Time to air objections

You report (4 March) that objectors to a proposed wind farm on Lewis have "excluded themselves from giving evidence at a public enquiry because they requested confidentiality in their objections". Fortunately, this is not the case.

The planning system involves the open and transparent exchange of information and it is important that all parties to a public enquiry are aware of the position of others. This means there is no scope for an objection from a member of the public to be marked "confidential" yet for its terms still to be taken into account. To do so could be unfair to others.

The procedure meeting that will take place on Friday in Stornoway is the forum for agreeing the arrangements for the public enquiry. Should any of the objectors decide they now wish to make a public objection, rather than seeking confidentiality, they can make their position clear at the meeting or by writing, and ask to take part in the enquiry.

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The arrangements for the public enquiry will, in any event, be advertised in the local press.

JAMES McCULLOCH, Chief reporter and director for planning and environmental appeals, Scottish Government, Edinburgh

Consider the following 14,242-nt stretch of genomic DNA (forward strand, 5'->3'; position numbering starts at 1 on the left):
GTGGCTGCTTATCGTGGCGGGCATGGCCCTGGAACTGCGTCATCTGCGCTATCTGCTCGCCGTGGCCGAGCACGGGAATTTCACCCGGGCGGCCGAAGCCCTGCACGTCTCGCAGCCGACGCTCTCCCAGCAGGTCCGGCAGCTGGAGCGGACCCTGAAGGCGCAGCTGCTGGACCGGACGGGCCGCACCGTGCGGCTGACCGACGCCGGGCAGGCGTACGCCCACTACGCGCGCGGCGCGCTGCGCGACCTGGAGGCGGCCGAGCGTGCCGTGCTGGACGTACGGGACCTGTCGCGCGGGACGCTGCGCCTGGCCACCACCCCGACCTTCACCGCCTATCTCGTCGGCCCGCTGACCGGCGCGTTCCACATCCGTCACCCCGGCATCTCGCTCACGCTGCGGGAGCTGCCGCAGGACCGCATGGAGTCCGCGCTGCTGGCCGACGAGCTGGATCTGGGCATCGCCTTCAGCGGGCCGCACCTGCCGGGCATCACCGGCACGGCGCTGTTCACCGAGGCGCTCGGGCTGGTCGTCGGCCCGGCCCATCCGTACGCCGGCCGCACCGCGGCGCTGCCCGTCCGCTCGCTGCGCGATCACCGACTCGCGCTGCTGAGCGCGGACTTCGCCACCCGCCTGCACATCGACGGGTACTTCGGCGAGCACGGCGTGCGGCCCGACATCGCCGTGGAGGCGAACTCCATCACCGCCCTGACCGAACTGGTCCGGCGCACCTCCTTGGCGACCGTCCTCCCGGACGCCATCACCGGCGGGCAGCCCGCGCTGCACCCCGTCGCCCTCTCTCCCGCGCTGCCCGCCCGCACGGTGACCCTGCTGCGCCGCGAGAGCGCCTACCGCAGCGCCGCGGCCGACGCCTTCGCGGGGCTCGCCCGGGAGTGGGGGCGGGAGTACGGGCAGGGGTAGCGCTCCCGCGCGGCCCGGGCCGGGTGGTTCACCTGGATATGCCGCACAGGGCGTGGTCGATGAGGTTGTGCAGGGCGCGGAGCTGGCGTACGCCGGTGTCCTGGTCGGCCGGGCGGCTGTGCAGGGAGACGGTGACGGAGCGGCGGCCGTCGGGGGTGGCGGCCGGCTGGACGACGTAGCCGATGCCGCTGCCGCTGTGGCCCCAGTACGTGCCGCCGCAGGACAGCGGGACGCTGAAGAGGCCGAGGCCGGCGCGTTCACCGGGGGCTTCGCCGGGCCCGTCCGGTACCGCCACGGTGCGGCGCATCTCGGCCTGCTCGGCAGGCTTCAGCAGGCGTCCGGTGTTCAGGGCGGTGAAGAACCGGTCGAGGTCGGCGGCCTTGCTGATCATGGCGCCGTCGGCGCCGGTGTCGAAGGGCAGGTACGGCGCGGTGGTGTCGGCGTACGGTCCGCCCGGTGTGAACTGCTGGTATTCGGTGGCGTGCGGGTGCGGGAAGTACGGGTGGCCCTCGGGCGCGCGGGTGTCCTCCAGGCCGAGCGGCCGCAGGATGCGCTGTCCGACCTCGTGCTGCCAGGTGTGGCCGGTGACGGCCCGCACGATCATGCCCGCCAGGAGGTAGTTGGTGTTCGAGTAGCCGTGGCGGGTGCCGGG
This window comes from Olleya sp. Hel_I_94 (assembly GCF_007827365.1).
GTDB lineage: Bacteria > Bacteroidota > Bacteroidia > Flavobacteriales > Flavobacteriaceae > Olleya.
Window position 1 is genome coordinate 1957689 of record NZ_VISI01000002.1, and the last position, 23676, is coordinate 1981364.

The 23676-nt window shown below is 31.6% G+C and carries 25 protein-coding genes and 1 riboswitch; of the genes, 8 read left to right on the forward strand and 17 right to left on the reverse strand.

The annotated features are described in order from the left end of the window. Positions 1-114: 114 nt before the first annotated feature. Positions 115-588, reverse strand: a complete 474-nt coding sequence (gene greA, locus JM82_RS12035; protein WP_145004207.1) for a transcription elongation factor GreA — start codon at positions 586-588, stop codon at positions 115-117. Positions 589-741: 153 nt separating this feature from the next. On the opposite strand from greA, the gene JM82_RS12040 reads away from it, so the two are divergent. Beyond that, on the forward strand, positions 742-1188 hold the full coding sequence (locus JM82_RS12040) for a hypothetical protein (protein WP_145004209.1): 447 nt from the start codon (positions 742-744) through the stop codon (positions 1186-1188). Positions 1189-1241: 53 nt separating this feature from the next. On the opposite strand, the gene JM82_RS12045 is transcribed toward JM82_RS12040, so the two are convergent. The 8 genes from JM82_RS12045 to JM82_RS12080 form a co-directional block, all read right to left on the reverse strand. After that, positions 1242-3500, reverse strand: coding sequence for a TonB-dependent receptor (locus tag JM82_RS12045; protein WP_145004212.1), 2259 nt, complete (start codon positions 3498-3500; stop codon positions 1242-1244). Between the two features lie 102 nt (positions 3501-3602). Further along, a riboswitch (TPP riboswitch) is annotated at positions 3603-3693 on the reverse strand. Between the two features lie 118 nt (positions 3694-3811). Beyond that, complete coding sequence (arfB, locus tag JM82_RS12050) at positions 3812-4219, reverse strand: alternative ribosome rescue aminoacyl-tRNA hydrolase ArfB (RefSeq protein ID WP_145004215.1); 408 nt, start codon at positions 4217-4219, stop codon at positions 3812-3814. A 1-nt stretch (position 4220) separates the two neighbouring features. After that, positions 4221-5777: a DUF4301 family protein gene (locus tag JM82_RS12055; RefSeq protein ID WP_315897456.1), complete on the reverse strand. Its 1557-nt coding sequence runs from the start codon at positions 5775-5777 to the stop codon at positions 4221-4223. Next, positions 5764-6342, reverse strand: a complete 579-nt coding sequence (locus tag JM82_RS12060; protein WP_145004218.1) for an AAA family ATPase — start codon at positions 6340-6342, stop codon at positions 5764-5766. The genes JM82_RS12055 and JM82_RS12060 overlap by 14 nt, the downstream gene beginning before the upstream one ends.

It is now generally accepted, in scientific circles at least, that the global population explosion coupled with the notion that progress is identical with never-ending industrial expansion is the major cause of the present environmental crisis.

In view of the fact that England now has a projected estimated population of 70 million, and that the Labour government plans to build three million new houses, perhaps we should be grateful Scotland is still less-heavily overpopulated.

South of the Border it appears that the British government will not rest until overcrowding is terminal and every unexploited green space has disappeared under the weight of detritus from urban development. At least in Scotland we are still in a position to address the energy crisis and the problems of overcrowding. This will involve abandoning the curious notion that environmental planning is a barrier to "progress".

(DR) DAVID PURVES, Strathalmond Road, Edinburgh